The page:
President Joe Biden on Saturday signed into law the gun safety package passed by Congress this week.
"Time is of the essence," Biden said as he delivered remarks in the Roosevelt Room alongside first lady Jill Biden. "Lives will be saved."
The Bipartisan Safer Communities Act broke a nearly 30-year stalemate on Capitol Hill, becoming the first major piece of federal gun reform to clear both chambers since the Brady bill.
"At a time when it seems impossible to get anything done in Washington, we are doing something consequential," Biden said.
A bipartisan group of senators began crafting the legislation in the aftermath of a tragic mass shooting at Robb Elementary School in Uvalde, Texas, that left 19 young children and two teachers dead.
In heartbreaking testimony, lawmakers heard directly from a fourth grader trapped inside her classroom as the rampage unfolded. She testified that she smeared herself with her classmate's blood and played dead to survive as the shooter terrorized the school for more than an hour.
The House passed the Senate-backed legislation on Friday -- exactly one month after the Uvalde massacre.
Following the historic vote, House Speaker Nancy Pelosi held a bill enrollment ceremony where she said Congress was "honoring a promise in honor of all those who have lost loved ones to gun violence."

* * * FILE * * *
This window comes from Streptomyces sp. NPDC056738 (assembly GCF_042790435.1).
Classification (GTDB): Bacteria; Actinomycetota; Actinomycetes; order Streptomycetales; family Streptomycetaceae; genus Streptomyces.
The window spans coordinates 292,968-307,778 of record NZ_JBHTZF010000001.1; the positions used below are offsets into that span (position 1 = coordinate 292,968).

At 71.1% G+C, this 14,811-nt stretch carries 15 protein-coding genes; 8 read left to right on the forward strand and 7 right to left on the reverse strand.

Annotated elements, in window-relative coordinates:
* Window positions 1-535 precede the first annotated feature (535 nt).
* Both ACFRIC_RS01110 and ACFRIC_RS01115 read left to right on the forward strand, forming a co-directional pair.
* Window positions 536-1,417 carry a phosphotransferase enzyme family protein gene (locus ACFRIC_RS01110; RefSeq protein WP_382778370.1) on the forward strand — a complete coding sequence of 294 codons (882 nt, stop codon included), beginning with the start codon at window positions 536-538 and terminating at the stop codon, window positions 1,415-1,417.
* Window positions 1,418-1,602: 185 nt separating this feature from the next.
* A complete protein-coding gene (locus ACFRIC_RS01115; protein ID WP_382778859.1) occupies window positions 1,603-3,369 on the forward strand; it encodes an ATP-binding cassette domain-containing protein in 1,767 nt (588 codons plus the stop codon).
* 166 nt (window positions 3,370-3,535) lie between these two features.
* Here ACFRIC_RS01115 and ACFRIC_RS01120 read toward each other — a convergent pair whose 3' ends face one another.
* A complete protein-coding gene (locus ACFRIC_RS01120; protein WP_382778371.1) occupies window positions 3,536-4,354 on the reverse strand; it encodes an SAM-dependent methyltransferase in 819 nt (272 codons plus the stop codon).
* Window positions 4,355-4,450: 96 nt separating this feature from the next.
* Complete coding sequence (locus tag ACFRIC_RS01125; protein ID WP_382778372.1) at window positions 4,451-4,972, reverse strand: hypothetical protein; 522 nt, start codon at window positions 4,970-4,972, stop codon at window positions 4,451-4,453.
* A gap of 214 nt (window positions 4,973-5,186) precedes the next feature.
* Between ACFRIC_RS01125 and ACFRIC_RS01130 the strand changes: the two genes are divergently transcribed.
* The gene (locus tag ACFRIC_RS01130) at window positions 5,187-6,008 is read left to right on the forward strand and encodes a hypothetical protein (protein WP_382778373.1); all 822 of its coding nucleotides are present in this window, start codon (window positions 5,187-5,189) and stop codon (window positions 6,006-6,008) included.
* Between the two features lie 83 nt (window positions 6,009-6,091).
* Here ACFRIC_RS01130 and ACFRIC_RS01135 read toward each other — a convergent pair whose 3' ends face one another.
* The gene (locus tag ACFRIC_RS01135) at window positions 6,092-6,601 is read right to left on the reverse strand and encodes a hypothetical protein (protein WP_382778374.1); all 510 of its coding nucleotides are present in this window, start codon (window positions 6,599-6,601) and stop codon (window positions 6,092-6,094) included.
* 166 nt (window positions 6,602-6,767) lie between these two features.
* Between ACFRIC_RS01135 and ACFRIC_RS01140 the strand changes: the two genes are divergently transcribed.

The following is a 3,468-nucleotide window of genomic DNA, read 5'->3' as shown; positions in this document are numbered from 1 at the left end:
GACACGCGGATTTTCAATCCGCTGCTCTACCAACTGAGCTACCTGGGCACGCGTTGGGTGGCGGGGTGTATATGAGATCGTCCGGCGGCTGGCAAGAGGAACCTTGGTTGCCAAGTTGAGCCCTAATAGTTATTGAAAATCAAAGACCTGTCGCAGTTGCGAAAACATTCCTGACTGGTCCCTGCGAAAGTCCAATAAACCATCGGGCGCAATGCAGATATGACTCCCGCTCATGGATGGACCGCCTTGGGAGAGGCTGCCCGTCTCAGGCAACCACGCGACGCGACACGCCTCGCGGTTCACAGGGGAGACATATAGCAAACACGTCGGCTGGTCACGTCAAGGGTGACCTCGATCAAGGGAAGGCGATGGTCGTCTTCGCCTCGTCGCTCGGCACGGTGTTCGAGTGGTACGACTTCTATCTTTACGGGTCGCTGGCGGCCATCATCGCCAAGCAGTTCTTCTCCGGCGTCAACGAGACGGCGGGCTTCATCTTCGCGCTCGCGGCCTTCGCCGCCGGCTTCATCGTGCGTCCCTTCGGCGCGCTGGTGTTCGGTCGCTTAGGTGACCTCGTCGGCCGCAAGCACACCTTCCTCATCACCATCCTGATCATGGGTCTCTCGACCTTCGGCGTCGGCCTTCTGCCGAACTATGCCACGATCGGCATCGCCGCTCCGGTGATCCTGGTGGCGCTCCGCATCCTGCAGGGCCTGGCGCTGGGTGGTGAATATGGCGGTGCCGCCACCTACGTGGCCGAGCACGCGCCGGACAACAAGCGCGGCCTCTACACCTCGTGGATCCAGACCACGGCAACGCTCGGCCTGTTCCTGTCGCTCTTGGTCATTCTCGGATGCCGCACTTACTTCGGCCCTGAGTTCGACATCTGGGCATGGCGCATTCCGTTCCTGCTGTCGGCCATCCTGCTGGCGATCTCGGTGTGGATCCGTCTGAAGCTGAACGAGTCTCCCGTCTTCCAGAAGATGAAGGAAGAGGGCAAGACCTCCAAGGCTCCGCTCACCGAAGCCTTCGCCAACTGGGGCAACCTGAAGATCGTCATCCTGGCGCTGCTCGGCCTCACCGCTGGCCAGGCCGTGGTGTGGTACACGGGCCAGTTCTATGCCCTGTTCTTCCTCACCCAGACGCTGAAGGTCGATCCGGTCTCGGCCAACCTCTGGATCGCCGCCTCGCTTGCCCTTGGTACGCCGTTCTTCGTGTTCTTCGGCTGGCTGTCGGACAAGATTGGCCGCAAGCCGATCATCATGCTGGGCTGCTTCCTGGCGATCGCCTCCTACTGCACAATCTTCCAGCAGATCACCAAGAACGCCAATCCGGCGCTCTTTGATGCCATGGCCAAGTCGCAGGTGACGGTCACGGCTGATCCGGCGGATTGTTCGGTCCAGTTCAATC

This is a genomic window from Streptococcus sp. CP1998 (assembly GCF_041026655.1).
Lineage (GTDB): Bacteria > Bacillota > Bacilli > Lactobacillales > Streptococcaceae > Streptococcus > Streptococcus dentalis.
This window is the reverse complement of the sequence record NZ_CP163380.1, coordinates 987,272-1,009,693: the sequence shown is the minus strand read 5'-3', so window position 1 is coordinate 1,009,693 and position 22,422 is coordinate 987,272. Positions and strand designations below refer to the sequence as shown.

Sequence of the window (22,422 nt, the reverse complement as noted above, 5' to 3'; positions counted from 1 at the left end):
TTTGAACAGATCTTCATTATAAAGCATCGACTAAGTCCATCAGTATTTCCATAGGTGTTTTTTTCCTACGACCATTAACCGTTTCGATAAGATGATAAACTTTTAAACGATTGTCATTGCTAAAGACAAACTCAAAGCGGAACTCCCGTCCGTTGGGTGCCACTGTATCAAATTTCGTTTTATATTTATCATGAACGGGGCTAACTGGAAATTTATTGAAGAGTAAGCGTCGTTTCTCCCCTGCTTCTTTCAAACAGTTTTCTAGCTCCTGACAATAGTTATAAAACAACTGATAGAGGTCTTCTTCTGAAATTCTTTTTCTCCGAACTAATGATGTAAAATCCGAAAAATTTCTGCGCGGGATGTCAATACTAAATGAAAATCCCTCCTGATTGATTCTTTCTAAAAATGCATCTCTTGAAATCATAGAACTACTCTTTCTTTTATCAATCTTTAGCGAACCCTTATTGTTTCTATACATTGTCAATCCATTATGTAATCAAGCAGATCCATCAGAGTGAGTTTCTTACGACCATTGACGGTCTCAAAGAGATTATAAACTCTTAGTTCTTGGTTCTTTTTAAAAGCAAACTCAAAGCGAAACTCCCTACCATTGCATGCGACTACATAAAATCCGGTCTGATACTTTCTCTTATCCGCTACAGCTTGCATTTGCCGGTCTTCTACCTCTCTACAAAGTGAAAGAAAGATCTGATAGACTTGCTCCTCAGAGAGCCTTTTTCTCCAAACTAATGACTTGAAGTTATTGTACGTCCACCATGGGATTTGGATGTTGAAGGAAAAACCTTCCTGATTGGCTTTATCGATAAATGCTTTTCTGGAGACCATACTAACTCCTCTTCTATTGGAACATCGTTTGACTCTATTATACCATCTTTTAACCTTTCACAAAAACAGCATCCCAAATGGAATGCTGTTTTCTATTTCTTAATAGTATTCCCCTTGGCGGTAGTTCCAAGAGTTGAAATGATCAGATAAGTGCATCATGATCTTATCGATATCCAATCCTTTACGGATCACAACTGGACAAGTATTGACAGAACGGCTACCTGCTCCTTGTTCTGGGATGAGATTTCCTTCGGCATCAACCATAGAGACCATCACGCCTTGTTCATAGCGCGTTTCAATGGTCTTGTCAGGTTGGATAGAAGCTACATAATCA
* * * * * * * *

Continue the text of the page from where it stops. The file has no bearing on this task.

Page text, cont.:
The law includes $750 million to help states implement "red flag" laws to remove firearms from people deemed to be a danger to themselves or others, as well as other violence prevention programs. It also provides funding for a variety of programs aimed at shoring up the nation's mental health apparatus and securing schools.
It will enhance background checks for gun buyers under the age of 21 by giving authorities up to 10 business days to review the juvenile and mental health records of young gun purchasers, and makes it unlawful for someone to purchase a gun for someone who would fail a background check.
Another key provision is closing the so-called "boyfriend loophole" so individuals in "serious" "dating relationships" who are convicted of domestic abuse will be prevented from purchasing a gun.
But the law doesn't go as far as Democrats -- and Biden -- wanted, excluding measures such as universal background checks and a ban on assault weapons and high-capacity magazines.
The House has passed several bills with stricter gun regulations, but none have been taken up in the Senate.
"I know there's much more work to do, and I'm never going to give up," Biden said on Saturday. "But this is a monumental day."
The signing of the gun safety bill comes just days after a major Supreme Court decision expanding gun rights.
The court's conservative majority struck down a 100-year-old New York law that restricted the concealed carry of handguns in public to only those with a "proper cause." Justice Clarence Thomas wrote in the opinion that the Second and Fourteenth Amendments protect an individual's right to carry a handgun for self-defense outside the home.
The high court on Friday also delivered a ruling overturning Roe v. Wade, the landmark decision legalizing abortion access nationwide for the past 50 years.
When asked about the Supreme Court on Saturday, Biden said he thought the court has "made some terrible decisions."